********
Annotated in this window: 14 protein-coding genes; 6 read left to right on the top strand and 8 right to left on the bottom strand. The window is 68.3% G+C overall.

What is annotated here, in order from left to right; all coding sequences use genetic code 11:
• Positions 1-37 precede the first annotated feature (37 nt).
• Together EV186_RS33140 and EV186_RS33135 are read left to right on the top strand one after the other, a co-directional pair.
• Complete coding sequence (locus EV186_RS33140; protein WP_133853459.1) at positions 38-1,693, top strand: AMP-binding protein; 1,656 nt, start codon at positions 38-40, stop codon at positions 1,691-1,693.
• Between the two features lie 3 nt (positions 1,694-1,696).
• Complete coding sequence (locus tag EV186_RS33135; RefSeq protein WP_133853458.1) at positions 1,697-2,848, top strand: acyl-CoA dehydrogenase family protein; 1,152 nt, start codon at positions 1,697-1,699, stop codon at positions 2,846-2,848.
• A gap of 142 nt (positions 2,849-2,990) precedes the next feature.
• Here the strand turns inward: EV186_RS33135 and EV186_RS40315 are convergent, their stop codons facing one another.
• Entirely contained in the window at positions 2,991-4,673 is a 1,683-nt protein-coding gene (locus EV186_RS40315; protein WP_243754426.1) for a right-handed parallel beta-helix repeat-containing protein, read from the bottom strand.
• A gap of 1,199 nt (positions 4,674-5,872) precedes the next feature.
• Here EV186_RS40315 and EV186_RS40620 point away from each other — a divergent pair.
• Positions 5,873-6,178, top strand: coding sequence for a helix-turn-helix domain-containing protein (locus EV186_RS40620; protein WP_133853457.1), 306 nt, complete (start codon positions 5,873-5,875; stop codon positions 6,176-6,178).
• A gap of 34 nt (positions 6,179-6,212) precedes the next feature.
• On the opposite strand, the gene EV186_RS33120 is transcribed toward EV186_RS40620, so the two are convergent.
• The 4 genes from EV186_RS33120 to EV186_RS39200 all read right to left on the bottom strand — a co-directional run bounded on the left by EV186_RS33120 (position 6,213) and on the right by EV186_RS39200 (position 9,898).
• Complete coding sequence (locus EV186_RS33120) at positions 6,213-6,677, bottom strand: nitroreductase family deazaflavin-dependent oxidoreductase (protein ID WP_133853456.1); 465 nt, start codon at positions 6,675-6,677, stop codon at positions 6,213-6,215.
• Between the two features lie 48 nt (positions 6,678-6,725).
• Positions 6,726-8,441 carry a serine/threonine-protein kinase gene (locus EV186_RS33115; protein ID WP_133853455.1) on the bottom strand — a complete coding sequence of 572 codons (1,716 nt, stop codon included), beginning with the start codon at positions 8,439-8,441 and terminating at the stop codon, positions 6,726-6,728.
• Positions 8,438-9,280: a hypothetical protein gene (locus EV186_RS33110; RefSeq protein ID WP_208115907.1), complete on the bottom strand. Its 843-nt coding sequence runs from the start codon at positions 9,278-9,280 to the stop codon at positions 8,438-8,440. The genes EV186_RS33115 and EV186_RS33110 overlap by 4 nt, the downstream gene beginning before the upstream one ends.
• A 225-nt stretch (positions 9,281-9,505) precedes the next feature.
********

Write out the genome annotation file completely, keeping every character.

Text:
Annotated in this window: 14 protein-coding genes; 6 read left to right on the top strand and 8 right to left on the bottom strand. The window is 68.3% G+C overall.

What is annotated here, in order from left to right; all coding sequences use genetic code 11:
• Positions 1-37 precede the first annotated feature (37 nt).
• Together EV186_RS33140 and EV186_RS33135 are read left to right on the top strand one after the other, a co-directional pair.
• Complete coding sequence (locus EV186_RS33140; protein WP_133853459.1) at positions 38-1,693, top strand: AMP-binding protein; 1,656 nt, start codon at positions 38-40, stop codon at positions 1,691-1,693.
• Between the two features lie 3 nt (positions 1,694-1,696).
• Complete coding sequence (locus tag EV186_RS33135; RefSeq protein WP_133853458.1) at positions 1,697-2,848, top strand: acyl-CoA dehydrogenase family protein; 1,152 nt, start codon at positions 1,697-1,699, stop codon at positions 2,846-2,848.
• A gap of 142 nt (positions 2,849-2,990) precedes the next feature.
• Here the strand turns inward: EV186_RS33135 and EV186_RS40315 are convergent, their stop codons facing one another.
• Entirely contained in the window at positions 2,991-4,673 is a 1,683-nt protein-coding gene (locus EV186_RS40315; protein WP_243754426.1) for a right-handed parallel beta-helix repeat-containing protein, read from the bottom strand.
• A gap of 1,199 nt (positions 4,674-5,872) precedes the next feature.
• Here EV186_RS40315 and EV186_RS40620 point away from each other — a divergent pair.
• Positions 5,873-6,178, top strand: coding sequence for a helix-turn-helix domain-containing protein (locus EV186_RS40620; protein WP_133853457.1), 306 nt, complete (start codon positions 5,873-5,875; stop codon positions 6,176-6,178).
• A gap of 34 nt (positions 6,179-6,212) precedes the next feature.
• On the opposite strand, the gene EV186_RS33120 is transcribed toward EV186_RS40620, so the two are convergent.
• The 4 genes from EV186_RS33120 to EV186_RS39200 all read right to left on the bottom strand — a co-directional run bounded on the left by EV186_RS33120 (position 6,213) and on the right by EV186_RS39200 (position 9,898).
• Complete coding sequence (locus EV186_RS33120) at positions 6,213-6,677, bottom strand: nitroreductase family deazaflavin-dependent oxidoreductase (protein ID WP_133853456.1); 465 nt, start codon at positions 6,675-6,677, stop codon at positions 6,213-6,215.
• Between the two features lie 48 nt (positions 6,678-6,725).
• Positions 6,726-8,441 carry a serine/threonine-protein kinase gene (locus EV186_RS33115; protein ID WP_133853455.1) on the bottom strand — a complete coding sequence of 572 codons (1,716 nt, stop codon included), beginning with the start codon at positions 8,439-8,441 and terminating at the stop codon, positions 6,726-6,728.
• Positions 8,438-9,280: a hypothetical protein gene (locus EV186_RS33110; RefSeq protein ID WP_208115907.1), complete on the bottom strand. Its 843-nt coding sequence runs from the start codon at positions 9,278-9,280 to the stop codon at positions 8,438-8,440. The genes EV186_RS33115 and EV186_RS33110 overlap by 4 nt, the downstream gene beginning before the upstream one ends.
• A 225-nt stretch (positions 9,281-9,505) precedes the next feature.